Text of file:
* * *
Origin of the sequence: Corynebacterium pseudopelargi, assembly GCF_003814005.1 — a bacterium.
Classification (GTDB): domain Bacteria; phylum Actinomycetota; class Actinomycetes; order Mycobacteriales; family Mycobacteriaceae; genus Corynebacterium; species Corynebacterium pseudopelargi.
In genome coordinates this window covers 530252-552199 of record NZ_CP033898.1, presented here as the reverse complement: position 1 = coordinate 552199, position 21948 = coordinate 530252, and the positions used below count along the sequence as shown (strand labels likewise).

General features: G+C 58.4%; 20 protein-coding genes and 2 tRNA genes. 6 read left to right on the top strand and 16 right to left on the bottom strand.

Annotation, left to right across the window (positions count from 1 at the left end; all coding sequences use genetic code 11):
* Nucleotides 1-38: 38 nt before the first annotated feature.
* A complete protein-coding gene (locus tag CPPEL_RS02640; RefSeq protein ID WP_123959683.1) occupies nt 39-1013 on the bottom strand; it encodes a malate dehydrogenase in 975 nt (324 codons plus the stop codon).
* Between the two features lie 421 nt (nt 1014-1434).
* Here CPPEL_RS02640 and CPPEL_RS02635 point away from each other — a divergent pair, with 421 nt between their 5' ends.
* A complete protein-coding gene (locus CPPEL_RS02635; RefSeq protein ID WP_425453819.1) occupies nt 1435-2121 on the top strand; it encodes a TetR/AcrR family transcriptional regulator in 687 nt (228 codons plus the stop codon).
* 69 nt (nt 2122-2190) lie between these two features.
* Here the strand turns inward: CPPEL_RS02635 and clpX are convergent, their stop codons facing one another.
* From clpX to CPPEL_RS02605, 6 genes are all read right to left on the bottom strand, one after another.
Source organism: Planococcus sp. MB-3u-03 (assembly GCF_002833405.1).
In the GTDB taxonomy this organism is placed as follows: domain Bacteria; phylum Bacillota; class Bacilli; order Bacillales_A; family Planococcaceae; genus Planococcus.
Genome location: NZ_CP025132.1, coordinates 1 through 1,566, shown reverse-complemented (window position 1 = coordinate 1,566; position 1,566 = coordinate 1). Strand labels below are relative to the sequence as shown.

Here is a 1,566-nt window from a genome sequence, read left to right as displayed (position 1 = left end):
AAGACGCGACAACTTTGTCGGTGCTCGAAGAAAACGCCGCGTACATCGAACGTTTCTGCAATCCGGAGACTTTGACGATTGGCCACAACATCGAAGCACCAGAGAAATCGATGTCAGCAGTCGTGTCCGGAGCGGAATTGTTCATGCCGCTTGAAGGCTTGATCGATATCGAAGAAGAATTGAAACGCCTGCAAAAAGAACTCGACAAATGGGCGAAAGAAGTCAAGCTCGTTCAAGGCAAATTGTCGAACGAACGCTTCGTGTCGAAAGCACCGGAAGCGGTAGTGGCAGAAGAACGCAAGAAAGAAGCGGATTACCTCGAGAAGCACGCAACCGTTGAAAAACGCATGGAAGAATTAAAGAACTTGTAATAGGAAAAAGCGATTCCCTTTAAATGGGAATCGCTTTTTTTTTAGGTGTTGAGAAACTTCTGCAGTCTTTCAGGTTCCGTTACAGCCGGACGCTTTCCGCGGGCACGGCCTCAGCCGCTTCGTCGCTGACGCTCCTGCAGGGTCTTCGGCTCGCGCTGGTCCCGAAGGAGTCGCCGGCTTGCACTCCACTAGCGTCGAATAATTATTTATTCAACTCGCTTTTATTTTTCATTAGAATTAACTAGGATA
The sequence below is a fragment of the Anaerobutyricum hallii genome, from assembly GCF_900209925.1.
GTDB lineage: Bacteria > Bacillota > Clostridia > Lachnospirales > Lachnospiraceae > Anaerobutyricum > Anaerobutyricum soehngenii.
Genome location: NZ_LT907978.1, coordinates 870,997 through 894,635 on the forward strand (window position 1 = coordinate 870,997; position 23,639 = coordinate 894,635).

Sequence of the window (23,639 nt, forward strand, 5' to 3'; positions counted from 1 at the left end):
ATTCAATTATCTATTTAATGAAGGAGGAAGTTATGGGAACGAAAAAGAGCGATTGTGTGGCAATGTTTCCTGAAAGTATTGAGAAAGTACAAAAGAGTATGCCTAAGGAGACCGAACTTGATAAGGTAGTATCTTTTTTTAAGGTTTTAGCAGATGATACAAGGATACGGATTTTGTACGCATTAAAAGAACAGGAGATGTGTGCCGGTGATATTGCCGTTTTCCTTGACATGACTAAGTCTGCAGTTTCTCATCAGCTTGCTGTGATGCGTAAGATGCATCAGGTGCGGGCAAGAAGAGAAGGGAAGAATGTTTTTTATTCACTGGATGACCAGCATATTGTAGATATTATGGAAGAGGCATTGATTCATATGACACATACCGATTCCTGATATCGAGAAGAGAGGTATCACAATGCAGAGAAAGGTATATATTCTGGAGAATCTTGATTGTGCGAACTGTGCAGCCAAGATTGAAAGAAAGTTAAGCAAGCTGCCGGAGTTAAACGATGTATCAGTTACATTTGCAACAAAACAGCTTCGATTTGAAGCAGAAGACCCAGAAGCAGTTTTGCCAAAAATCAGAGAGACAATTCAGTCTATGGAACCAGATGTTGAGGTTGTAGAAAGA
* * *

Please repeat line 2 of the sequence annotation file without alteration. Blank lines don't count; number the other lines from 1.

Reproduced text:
Classification (GTDB): domain Bacteria; phylum Actinomycetota; class Actinomycetes; order Mycobacteriales; family Mycobacteriaceae; genus Corynebacterium; species Corynebacterium pseudopelargi.